Ironing out bugs with FsCheck

🗒️ You can read the source code for this article.

During this week, I was tasked to write some property-based tests to a slightly critical portion of our system that handles financial transactions. You won’t see the exact same tests I wrote at work due to legal reasons1. Instead, a buggy fictional scenario with similar code structure will be used.

Our codebase is written in F#, and luckily, there’s an amazing library called FsCheck that can be used for this purpose. But… What is property-based testing? According to FsCheck’s documentation:

The programmer provides a specification of the program, in the form of properties which functions, methods or objects should satisfy, and FsCheck then tests that the properties hold in a large number of randomly generated cases. While writing the properties, you are actually writing a testable specification of your program.

In short, property-based testing is about writing an specification of your code through expected output characteristics. Scott Wlaschin wrote an awesome article about common properties found on code.

While breaking the code apart, I noticed that the first testable property was applicable to the section “Different paths, same destination”. Before starting, load the needed dependencies for our testing:

#r "nuget: FsCheck, 2.16.5"

open FsCheck
open System

Picture the following scenario, you have two lands and you have to sum the area of both. The sum cannot output a negative number. This is quite easy, isn’t it? How hard can it be to introduce a bug?

type Land =
    { Width: float; Height: float }

module Land =
    let area value = value.Width * value.Height
    let sumAreas a b = area a + area b

Executing the code shows us that our implementation is correct according to the business rule:

let store = { Width = 10; Height = 45 }
let factory = { Width = 5; Height = 10 }

Land.sumAreas store factory // 500.0

But… is it, really? Let’s bring FsCheck to the game and write a simple test for the associative property:

let ``associativity of land sums`` (landOne, landTwo) =
    let a = Land.sumAreas landOne landTwo
    let b = Land.sumAreas landTwo landOne
    b = a

let ``sum of land areas is always positive`` (landOne, landTwo) =
    (Land.sumAreas landOne landTwo) > 0

A bit weird, isn’t it? In F#, you can use backticks around a string to make it a valid identifier. In this case, associativity of land sums is just as valid as AssociativityOfLandSums, just easier to read.

This function takes a tuple with two values: landOne and landTwo. Thanks to F#’s type inference, there’s no need to explicitly declare their types, as they are being inferred by their usage in the sumAreas function that only takes arguments of the type Land.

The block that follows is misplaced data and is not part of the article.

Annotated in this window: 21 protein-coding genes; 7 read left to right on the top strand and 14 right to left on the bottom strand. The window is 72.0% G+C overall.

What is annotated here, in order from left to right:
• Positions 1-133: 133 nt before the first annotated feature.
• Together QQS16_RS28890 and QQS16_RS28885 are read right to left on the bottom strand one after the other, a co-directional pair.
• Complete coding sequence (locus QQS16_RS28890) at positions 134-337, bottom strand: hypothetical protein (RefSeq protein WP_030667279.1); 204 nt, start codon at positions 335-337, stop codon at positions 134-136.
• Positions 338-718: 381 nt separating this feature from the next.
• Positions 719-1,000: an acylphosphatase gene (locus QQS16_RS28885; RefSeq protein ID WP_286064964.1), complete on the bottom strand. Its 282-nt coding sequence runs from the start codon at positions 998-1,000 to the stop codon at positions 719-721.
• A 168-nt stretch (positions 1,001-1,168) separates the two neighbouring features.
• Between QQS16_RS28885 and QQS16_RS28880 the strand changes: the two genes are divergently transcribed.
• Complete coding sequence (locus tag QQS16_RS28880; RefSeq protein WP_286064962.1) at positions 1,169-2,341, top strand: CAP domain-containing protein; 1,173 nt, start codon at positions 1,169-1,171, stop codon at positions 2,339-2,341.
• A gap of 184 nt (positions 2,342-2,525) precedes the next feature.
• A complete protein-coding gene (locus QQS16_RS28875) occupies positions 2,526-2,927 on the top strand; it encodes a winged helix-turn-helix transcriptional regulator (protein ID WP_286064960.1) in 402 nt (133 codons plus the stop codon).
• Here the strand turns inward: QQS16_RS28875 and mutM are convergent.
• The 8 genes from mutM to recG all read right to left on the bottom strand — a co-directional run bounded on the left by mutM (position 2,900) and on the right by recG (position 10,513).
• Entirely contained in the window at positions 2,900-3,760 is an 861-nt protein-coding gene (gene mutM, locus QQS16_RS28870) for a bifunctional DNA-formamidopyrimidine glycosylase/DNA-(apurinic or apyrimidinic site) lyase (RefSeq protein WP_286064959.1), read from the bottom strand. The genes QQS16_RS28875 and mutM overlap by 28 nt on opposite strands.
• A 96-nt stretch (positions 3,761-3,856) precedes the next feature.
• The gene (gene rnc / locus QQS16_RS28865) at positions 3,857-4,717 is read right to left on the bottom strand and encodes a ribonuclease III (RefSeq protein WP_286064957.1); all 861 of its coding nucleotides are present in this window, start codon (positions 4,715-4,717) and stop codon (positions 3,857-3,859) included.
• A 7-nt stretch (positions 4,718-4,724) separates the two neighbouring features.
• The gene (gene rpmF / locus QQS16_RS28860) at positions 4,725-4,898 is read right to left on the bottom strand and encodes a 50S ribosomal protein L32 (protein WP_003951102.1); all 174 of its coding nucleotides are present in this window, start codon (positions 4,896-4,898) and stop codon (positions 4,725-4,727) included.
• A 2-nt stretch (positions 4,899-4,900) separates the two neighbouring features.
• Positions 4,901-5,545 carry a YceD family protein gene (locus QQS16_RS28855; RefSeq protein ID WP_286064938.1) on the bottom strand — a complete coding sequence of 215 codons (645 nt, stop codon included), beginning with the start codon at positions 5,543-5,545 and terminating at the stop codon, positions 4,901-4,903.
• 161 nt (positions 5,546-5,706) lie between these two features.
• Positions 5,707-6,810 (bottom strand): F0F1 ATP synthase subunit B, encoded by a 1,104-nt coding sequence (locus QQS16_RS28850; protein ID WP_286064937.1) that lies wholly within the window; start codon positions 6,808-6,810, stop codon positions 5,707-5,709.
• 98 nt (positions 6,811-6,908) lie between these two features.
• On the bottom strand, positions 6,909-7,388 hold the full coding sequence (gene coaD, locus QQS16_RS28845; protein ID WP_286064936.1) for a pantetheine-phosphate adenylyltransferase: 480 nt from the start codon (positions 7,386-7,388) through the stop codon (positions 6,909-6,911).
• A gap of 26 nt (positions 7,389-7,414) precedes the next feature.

The test consists in getting the output of sumAreas with reversed parameters and comparing to see if the argument order changes the output. Which shouldn’t. Let’s feed FsCheck this function and see what happens:

Check.Quick ``associativity of land sums``
Falsifiable, after 1 test (0 shrinks) (StdGen (511870660, 297192323)):
{ Width = -0.0
  Height = -0.0 }
{ Width = nan
  Height = 0.0 }
val it: unit = ()

Bingo! We already found a runtime bug! If one of the values is Nan, our software does not conform to the specification2. There are a multitude of ways to solve this. Some examples are: treating this individually at the area function or treating both values at the same time on the sumAreas function.

Again, thankfully, Scott Wlaschin has also covered this up on “Creating modules for wrapper types”. You can imagine it as a constructor based on the module system, it’s really neat! However, it’s impossible to apply this here as signature files are not available on F# scripts. Here’s a quick glance on how the create function could look like:

    let create width height =
        let isValid x =
            if Double.IsNaN(x) || Double.IsInfinity(x) || Double.IsNegative(x)
            then None
            else Some x

        let width = isValid width
        let height = isValid height

        match (width, height) with
        | (Some width, Some height) ->
            Ok { Width = width; Height = height }
        | _ -> Error "Invalid measurements"

Alright, we know how to fix our code but we are unable to implement it on our script file… Writing a custom Generator that only spits valid data is an alternative. Again, there are numerous ways to implement a generator, and I have opted for the gen computation expression approach.

let validLandGenerator =
    gen {
        let biggerOrEqualToZero = Gen.filter (fun (x: NormalFloat) -> x.Get >= 0.0)
        let! width = Arb.generate<NormalFloat> |> biggerOrEqualToZero
        let! height = Arb.generate<NormalFloat> |> biggerOrEqualToZero

        return { Width = width.Get; Height = height.Get }

What’s NormalFloat? The documentation states: “Represents a float that is not NaN or Infinity.”. This is perfect! Then we pipe the Generator to our function biggerOrEqualToZero to make sure we don’t get negative numbers.

Here comes a really good tip. At work we struggled with functions taking two custom generators, we just couldn’t figure it out how to pass them. Well, we struggled so you don’t need to:

let twoValidLandsGenerator =
    Gen.map2 (fun landOne landTwo -> (landOne, landTwo)) validLandGenerator validLandGenerator
    |> Arb.fromGen

Now testing our two properties is trivial:

Check.Quick (Prop.forAll twoValidLandsGenerator ``associativity of land sums``)
Check.Quick (Prop.forAll twoValidLandsGenerator ``sum of land areas is always positive``)

  1. I don’t have a lawyer. ↩︎

  2. Which just expects the sum of the areas. 😁 ↩︎

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